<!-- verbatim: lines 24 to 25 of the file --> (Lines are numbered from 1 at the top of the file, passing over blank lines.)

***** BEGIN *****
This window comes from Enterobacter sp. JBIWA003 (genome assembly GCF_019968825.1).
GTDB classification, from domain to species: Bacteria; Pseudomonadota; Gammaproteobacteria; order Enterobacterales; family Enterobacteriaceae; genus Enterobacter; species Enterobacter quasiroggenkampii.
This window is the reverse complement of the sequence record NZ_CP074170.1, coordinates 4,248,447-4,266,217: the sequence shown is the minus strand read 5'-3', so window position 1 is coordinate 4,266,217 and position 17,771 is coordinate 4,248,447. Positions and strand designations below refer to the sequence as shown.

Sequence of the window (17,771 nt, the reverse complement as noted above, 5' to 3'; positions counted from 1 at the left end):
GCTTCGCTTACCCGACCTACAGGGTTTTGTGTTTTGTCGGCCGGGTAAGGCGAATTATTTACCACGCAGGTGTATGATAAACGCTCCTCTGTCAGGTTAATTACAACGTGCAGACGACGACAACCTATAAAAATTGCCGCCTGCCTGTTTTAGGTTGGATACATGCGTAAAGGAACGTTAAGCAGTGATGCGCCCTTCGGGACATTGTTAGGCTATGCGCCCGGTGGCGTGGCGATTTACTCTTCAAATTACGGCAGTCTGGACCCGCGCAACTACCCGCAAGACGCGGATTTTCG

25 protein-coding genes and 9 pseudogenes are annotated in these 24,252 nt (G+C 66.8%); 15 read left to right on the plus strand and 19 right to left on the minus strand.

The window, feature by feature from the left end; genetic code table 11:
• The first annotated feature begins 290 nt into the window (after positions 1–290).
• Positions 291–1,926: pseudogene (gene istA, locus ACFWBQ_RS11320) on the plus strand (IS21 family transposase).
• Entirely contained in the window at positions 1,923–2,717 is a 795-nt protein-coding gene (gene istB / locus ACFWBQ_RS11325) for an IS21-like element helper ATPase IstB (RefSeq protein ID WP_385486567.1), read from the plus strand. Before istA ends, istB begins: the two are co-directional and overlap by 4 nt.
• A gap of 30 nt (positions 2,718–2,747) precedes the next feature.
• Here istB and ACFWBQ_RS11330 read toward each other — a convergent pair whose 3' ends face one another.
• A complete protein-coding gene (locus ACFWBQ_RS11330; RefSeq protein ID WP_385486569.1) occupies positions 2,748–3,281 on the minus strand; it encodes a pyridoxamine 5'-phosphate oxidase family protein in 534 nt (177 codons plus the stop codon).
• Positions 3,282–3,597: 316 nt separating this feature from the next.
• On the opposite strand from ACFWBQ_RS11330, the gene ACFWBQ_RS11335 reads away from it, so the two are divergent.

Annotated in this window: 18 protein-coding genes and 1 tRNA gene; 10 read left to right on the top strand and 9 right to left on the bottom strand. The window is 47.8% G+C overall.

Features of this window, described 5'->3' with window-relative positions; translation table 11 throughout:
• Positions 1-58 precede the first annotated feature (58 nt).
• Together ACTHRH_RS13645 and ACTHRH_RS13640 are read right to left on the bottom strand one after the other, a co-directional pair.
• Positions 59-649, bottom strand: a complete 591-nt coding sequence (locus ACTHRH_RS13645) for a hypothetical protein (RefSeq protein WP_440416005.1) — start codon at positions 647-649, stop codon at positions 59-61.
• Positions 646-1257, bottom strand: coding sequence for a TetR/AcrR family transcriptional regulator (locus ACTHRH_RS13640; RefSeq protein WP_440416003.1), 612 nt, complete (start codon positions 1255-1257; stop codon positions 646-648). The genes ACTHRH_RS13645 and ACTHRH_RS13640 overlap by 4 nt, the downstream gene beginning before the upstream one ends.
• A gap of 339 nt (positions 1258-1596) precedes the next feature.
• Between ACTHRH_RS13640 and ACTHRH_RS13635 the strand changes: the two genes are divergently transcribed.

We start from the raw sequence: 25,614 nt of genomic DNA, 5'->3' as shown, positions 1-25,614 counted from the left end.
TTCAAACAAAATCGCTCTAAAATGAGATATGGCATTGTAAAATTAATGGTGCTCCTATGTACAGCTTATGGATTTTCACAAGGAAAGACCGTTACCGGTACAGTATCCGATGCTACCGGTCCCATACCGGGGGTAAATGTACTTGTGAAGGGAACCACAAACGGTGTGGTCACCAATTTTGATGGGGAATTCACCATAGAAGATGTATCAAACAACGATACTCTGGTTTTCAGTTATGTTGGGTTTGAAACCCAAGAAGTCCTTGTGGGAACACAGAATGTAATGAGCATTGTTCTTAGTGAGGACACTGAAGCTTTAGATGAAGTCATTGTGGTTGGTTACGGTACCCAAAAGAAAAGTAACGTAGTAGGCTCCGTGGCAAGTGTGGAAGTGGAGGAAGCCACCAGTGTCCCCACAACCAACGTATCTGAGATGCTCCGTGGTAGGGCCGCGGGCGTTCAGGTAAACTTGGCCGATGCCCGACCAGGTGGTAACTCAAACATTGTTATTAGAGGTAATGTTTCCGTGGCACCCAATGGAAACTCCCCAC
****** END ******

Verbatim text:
We start from the raw sequence: 25,614 nt of genomic DNA, 5'->3' as shown, positions 1-25,614 counted from the left end.
TTCAAACAAAATCGCTCTAAAATGAGATATGGCATTGTAAAATTAATGGTGCTCCTATGTACAGCTTATGGATTTTCACAAGGAAAGACCGTTACCGGTACAGTATCCGATGCTACCGGTCCCATACCGGGGGTAAATGTACTTGTGAAGGGAACCACAAACGGTGTGGTCACCAATTTTGATGGGGAATTCACCATAGAAGATGTATCAAACAACGATACTCTGGTTTTCAGTTATGTTGGGTTTGAAACCCAAGAAGTCCTTGTGGGAACACAGAATGTAATGAGCATTGTTCTTAGTGAGGACACTGAAGCTTTAGATGAAGTCATTGTGGTTGGTTACGGTACCCAAAAGAAAAGTAACGTAGTAGGCTCCGTGGCAAGTGTGGAAGTGGAGGAAGCCACCAGTGTCCCCACAACCAACGTATCTGAGATGCTCCGTGGTAGGGCCGCGGGCGTTCAGGTAAACTTGGCCGATGCCCGACCAGGTGGTAACTCAAACATTGTTATTAGAGGTAATGTTTCCGTGGCACCCAATGGAAACTCCCCAC